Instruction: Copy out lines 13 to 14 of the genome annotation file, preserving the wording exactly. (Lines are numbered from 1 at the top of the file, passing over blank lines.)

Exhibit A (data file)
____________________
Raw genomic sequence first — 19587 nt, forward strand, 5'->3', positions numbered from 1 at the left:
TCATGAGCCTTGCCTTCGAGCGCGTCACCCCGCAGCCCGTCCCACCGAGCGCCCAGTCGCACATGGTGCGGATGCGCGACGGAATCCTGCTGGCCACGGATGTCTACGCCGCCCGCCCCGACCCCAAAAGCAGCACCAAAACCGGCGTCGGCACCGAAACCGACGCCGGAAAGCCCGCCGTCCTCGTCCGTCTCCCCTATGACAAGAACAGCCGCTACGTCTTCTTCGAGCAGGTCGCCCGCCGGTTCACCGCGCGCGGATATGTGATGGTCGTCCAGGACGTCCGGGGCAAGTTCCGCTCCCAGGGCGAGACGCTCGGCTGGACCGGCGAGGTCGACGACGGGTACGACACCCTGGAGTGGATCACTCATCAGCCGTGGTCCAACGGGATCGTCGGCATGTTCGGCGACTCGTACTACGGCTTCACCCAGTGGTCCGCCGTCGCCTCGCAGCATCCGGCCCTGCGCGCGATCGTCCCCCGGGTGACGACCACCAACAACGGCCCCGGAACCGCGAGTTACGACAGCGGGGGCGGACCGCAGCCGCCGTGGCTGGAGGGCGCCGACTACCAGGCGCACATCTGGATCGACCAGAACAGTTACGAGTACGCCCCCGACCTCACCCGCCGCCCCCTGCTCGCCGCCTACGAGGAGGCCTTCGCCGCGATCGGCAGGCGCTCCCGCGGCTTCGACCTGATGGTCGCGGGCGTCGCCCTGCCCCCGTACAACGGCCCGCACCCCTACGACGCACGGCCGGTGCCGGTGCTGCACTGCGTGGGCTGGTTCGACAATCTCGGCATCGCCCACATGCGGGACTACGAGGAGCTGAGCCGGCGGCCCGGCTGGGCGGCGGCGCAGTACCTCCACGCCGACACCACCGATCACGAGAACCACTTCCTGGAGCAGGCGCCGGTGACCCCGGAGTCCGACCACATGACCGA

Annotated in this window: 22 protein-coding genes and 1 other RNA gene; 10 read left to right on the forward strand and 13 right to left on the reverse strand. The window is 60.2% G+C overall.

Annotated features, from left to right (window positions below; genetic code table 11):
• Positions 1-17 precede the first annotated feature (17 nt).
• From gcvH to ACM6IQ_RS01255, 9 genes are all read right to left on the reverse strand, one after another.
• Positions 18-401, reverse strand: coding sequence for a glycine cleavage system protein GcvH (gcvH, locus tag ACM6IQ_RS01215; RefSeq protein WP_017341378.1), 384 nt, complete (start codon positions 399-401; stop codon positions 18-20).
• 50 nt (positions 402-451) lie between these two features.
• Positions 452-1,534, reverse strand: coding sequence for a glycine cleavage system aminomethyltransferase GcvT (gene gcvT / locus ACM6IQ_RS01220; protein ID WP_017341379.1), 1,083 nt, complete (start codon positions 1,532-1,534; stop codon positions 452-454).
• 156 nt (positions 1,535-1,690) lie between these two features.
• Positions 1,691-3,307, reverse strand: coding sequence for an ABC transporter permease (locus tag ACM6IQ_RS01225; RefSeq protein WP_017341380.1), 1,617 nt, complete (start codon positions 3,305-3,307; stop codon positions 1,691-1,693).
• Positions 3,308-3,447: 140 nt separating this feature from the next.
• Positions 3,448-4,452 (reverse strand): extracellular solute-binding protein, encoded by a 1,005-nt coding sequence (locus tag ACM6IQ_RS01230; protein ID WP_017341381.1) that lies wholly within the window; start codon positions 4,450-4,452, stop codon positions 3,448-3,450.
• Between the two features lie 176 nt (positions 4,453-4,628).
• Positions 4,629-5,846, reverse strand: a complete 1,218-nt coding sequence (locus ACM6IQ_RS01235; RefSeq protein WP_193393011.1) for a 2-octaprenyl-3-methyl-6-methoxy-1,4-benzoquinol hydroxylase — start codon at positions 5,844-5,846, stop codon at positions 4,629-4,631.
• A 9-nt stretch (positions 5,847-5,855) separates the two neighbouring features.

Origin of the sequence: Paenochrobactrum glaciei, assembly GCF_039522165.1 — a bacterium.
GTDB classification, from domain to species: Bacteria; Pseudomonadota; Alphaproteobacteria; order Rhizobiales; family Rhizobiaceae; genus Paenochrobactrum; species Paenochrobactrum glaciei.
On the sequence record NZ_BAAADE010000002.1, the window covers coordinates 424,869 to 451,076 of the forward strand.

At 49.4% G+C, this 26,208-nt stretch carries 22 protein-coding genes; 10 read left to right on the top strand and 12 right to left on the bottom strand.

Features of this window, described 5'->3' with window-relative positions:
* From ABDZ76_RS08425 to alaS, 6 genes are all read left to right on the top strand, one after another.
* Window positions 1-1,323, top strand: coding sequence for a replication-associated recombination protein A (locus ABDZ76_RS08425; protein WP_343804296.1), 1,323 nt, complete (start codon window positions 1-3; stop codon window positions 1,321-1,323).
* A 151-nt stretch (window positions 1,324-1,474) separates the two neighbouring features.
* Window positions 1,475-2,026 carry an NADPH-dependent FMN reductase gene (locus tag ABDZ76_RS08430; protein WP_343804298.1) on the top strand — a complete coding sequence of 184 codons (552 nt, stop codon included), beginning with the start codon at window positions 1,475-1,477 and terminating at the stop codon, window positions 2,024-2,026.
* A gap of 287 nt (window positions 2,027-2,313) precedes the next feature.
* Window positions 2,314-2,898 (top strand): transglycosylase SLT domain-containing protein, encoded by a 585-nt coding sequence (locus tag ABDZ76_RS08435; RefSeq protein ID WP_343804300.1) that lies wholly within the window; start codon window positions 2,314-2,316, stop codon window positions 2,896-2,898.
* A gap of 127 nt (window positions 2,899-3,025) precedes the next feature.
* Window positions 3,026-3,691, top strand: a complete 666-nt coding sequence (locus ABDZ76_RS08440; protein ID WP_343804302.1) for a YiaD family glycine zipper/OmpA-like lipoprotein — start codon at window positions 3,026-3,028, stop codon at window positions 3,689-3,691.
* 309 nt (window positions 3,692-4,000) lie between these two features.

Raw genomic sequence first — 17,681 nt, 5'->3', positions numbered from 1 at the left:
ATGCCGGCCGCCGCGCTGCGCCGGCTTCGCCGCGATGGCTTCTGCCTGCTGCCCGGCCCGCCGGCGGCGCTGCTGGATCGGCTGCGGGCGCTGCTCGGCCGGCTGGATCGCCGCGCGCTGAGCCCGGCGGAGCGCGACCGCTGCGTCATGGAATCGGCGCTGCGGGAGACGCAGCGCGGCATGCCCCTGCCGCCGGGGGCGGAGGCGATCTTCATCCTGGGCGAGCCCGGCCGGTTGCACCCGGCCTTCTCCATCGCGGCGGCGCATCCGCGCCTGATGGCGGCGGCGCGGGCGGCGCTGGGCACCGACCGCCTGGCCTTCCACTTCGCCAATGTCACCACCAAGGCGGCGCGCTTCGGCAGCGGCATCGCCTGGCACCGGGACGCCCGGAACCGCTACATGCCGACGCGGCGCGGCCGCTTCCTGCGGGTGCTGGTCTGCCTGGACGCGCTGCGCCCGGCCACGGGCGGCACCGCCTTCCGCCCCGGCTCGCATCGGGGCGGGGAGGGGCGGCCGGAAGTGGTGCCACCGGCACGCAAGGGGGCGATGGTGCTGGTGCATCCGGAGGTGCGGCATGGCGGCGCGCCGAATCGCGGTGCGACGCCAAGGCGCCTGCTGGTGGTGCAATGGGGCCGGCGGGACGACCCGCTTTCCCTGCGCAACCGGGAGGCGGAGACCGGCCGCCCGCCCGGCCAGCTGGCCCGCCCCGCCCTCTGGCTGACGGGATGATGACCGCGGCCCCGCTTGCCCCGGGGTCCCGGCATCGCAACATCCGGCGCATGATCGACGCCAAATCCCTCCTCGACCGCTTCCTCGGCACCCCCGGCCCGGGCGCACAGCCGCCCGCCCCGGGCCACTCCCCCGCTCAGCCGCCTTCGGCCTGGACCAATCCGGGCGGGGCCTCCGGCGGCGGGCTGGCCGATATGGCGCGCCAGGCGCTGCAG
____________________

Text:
• Positions 3,448-4,452 (reverse strand): extracellular solute-binding protein, encoded by a 1,005-nt coding sequence (locus tag ACM6IQ_RS01230; protein ID WP_017341381.1) that lies wholly within the window; start codon positions 4,450-4,452, stop codon positions 3,448-3,450.
• Between the two features lie 176 nt (positions 4,453-4,628).